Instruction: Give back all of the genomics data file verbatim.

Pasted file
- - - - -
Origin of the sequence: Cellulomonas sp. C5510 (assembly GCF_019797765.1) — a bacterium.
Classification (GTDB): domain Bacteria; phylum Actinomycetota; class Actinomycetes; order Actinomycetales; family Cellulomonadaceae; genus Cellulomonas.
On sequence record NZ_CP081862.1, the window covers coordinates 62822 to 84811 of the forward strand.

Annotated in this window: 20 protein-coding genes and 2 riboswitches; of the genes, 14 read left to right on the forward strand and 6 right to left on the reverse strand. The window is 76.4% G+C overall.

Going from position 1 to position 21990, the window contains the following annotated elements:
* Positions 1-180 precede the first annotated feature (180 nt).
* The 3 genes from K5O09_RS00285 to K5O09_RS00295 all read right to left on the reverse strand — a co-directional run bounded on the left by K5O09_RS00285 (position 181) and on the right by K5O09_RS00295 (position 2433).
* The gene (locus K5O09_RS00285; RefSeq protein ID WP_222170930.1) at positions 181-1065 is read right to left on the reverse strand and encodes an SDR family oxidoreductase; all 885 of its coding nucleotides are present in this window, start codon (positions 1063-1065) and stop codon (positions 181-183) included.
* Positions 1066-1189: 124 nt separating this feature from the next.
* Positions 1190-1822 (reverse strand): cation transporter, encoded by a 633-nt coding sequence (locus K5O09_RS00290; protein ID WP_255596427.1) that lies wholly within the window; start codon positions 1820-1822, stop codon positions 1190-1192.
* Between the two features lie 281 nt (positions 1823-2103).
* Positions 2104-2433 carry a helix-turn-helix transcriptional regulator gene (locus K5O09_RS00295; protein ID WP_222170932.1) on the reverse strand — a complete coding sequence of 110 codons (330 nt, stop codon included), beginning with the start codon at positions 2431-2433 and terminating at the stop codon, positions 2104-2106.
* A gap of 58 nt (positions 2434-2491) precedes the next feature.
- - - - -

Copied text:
Origin of the sequence: Cellulomonas sp. C5510 (assembly GCF_019797765.1) — a bacterium.
Classification (GTDB): domain Bacteria; phylum Actinomycetota; class Actinomycetes; order Actinomycetales; family Cellulomonadaceae; genus Cellulomonas.
On sequence record NZ_CP081862.1, the window covers coordinates 62822 to 84811 of the forward strand.

Annotated in this window: 20 protein-coding genes and 2 riboswitches; of the genes, 14 read left to right on the forward strand and 6 right to left on the reverse strand. The window is 76.4% G+C overall.

Going from position 1 to position 21990, the window contains the following annotated elements:
* Positions 1-180 precede the first annotated feature (180 nt).
* The 3 genes from K5O09_RS00285 to K5O09_RS00295 all read right to left on the reverse strand — a co-directional run bounded on the left by K5O09_RS00285 (position 181) and on the right by K5O09_RS00295 (position 2433).
* The gene (locus K5O09_RS00285; RefSeq protein ID WP_222170930.1) at positions 181-1065 is read right to left on the reverse strand and encodes an SDR family oxidoreductase; all 885 of its coding nucleotides are present in this window, start codon (positions 1063-1065) and stop codon (positions 181-183) included.
* Positions 1066-1189: 124 nt separating this feature from the next.
* Positions 1190-1822 (reverse strand): cation transporter, encoded by a 633-nt coding sequence (locus K5O09_RS00290; protein ID WP_255596427.1) that lies wholly within the window; start codon positions 1820-1822, stop codon positions 1190-1192.
* Between the two features lie 281 nt (positions 1823-2103).
* Positions 2104-2433 carry a helix-turn-helix transcriptional regulator gene (locus K5O09_RS00295; protein ID WP_222170932.1) on the reverse strand — a complete coding sequence of 110 codons (330 nt, stop codon included), beginning with the start codon at positions 2431-2433 and terminating at the stop codon, positions 2104-2106.
* A gap of 58 nt (positions 2434-2491) precedes the next feature.